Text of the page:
The stress has been horrendous but to now be told that dad should have been funded from the very beginning just adds weight to the case we are pursuing.
      It’s not the end for us as the fight to recover dad’s fees will go on, but all I can say to you and everyone else is READ READ READ the framework! Stick to it religiously.
      Keep comprehensive notes of everything!
      I can not begin to tell you how many hours I have spent on fighting this, but I did it for dad!
      He had a PHN. He suffered terribly in the end with Parkinson’s disease and advanced dementia. I presented the case to the panel at the IRP and presented them with a document which I focused heavily on the Key Indicators. Interestingly the IRP didn’t alter the scores of the domains but completed the domain that had been left unscored (P&E) throughout the process. The focus was the KI’s which the assessors had failed to do as comprehensively as I did.
      The IRP criticised the quality of the assessment process and quote ” The local resolution panel had opportunity to put matters right but failed to do so”.
      So I’m now waiting to see what the CCG have to say about it.
      They will be putting me through another appeal no doubt, but this time I’m in a better position with the decision from the IRP.
      It shouldn’t be like this. I should not have spent the last two years of dad’s life fighting for what the IRP have now concluded was his right!!!!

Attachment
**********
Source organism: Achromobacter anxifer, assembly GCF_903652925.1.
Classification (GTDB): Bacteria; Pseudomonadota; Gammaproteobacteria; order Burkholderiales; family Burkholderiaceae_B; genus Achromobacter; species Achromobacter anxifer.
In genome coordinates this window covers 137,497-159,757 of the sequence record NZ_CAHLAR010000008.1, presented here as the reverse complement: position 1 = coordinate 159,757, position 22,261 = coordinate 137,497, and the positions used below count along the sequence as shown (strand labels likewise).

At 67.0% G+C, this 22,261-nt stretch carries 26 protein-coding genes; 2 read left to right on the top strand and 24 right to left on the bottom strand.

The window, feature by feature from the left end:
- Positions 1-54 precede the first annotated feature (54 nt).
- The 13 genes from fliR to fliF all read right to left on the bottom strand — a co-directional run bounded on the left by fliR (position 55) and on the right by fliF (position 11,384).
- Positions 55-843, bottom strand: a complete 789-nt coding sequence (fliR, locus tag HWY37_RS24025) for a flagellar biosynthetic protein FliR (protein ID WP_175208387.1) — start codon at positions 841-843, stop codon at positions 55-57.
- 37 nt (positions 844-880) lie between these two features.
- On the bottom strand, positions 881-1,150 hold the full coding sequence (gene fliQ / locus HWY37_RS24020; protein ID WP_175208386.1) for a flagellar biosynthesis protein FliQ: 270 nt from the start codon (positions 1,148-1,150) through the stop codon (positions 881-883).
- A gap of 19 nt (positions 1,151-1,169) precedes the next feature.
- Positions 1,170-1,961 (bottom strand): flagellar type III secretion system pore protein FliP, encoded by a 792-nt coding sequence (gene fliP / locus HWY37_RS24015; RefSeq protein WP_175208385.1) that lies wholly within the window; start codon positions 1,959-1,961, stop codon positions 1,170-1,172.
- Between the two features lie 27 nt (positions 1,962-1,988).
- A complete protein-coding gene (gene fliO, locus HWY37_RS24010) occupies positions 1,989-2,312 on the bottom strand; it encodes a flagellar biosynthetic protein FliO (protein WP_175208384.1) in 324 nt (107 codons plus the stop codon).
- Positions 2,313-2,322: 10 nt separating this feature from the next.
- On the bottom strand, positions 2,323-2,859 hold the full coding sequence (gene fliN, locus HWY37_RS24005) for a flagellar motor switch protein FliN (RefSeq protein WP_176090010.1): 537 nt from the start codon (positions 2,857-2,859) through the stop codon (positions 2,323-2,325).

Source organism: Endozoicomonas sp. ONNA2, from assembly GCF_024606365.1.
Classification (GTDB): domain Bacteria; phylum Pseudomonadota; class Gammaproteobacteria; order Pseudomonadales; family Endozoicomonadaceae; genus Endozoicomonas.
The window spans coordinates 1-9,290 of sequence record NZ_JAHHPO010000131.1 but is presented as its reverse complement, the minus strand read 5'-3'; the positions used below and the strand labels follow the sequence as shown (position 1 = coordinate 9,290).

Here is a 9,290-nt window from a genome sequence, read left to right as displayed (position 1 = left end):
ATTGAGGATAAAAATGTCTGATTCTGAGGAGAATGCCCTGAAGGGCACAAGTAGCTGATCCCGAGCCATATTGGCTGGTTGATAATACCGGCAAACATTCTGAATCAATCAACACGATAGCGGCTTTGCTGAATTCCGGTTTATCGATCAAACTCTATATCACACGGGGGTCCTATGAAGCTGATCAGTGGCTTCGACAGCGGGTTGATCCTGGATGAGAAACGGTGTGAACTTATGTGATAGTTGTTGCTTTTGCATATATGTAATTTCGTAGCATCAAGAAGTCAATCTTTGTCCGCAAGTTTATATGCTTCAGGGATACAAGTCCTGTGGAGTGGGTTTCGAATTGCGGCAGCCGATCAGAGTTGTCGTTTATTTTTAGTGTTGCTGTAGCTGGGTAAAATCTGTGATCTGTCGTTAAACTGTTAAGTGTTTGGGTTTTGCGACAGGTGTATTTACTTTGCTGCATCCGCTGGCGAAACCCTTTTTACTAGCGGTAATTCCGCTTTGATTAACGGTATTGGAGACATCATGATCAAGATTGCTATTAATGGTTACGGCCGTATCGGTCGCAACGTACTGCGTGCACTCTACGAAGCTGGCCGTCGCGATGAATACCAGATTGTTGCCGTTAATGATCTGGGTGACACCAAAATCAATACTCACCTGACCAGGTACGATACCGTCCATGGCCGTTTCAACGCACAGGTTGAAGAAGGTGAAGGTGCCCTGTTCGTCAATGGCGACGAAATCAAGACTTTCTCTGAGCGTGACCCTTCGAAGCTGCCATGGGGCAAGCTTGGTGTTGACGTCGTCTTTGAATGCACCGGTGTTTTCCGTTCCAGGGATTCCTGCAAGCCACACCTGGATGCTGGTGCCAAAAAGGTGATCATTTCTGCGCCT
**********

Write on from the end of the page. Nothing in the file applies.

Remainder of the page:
Andy, take a break for a few weeks and come back energised and focused on the next stage of appeal. The folks on this site will help anyway they can. It has been my saviour when I’ve felt overwhelmed. Thanks CTBD !

      • Elesnor 4 months ago

        Well done, don’t let it destroy you though. It destroyed me and I lost the war, cos that’s what it was. Mum had no local social worker no one knew her, the care home were 100% behind The council who took me to court.

      • Andy 4 months ago

        It is reassuring that the IRP can be independent and produce the right result. Congratulation on your latest triumph in your long fight.

        • M.Wetherall 4 months ago

          Thank you Andy! I just wanted to let you know that it’s worth fighting on! It is by far the biggest challenge I have taken on. I sought the help of a solicitor in the early days of the appeal but quickly realised that I knew more about dad ‘s case and the NF/MDT/DST/FTT/IRP and due process than the solicitor who was being paid to present an appeal. I quickly dispensed with the solicitor!
          Andy, if you are certain that your mum has a PHN then you can do it yourself. Much the same as Probate and Power of Attorney…..you don’t always need a solicitor if you are confident enough to tackle paperwork and have the time! Go through the domains and document everything that you have. Don’t forget to get all the reports from your mum’s consultants and specialists treating her. Once you have done that and and you have scored highly (you don’t necessarily need Priority or Severes but this will help) then focus on the 4 Key Indicators…..they are by far the most important areas that determine a Primary Health Care Need. Check out Professor Luke Clements too! His work in the area of CHC is very helpful.